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First Virgin Galactic space tourism flight to launch next year

by Alistair Lowe on 16 July 2012, 10:05

Tags: Virgin (NASDAQ:VMED)

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Launched back in 2004, Virgin Galactic promised to see us, average people, up in space for a most modest fee of £121,000. Despite having over 550 sign-ups (totalling £67 million in potential income), the service has yet to launch, eight years on.

This is all about to change however; SpaceShip Two is coming to the end of its testing phase and will be ready for commercial use next year, capable of carrying a compliment of two pilots and six passengers. We're not quite ready for super-fast flights to Australia or Japan, as initially the service will be running only from Spaceport America in New Mexico, however Mr Branson does have plans for a world-wide roll-out in the distant future.

Virgin Galactic SpaceShip 2

Punters will fly to heights of 68 miles above the earth, breaching the space boundary of 62 miles, allowing them to experience of total of six minutes of weightlessness. Once in orbit the flight will last two and a half hours, with the ship topping-out at around 2,600 mph, over twice the speed of some of our most modern fighter jets; which could in theory, just about have you on the other side of the planet in the two and a half hour time-frame.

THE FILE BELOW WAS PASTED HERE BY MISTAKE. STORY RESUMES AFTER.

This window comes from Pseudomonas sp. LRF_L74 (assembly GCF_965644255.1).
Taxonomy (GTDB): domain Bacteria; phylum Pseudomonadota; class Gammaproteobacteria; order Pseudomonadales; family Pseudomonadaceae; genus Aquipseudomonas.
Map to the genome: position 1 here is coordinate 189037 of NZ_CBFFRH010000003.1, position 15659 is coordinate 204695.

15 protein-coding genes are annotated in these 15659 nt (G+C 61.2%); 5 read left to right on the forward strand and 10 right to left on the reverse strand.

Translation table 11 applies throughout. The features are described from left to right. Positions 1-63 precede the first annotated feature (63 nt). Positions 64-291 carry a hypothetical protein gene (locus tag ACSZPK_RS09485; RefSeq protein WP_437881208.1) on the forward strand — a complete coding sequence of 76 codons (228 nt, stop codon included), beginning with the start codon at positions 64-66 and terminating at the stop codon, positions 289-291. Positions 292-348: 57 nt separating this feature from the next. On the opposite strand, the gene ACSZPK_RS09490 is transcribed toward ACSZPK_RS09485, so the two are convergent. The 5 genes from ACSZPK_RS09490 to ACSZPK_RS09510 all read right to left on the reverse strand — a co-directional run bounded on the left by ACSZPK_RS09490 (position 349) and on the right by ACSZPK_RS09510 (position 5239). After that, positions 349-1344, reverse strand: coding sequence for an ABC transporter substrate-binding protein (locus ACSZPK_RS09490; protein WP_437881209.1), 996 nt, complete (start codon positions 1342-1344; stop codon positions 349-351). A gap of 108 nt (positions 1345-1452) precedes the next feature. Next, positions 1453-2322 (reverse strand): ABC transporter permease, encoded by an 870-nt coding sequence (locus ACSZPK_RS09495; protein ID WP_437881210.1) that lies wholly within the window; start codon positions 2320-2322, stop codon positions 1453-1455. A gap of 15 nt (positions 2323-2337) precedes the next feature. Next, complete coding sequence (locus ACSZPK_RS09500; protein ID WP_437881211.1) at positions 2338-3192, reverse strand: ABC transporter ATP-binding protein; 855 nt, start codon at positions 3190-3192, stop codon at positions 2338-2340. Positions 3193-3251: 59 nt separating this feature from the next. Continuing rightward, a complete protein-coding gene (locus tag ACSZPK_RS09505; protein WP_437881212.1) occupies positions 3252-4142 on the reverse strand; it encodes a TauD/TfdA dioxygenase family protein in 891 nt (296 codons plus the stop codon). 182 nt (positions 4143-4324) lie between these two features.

The first two ships in the fleet are named the VSS Enterprise and VSS Voyager, after ships from the famous StarTrek TV show. Richard Branson has confirmed that both himself and his two sons will be present on the first flight, which is due to launch next year. However, for the bulk of its services, Virgin Galactic has something else in mind for its long-term business plan...


HEXUS Forums :: 9 Comments

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Only 6 minutes of having the feel of weightlessness. May as well pay a lesser amount of money to do that on Earth instead.
after one hour of reaching speeds of 2,600 mph, the ship will slow down to a speed of 750mph for the next 5 hours
Screw weightlessness and speed I won't notice, I want to be in space (for longer) :p
Mistake found: “This is all about the change however;”
'Once in orbit…'

Nope, about 15,000mph too slow to reach orbit.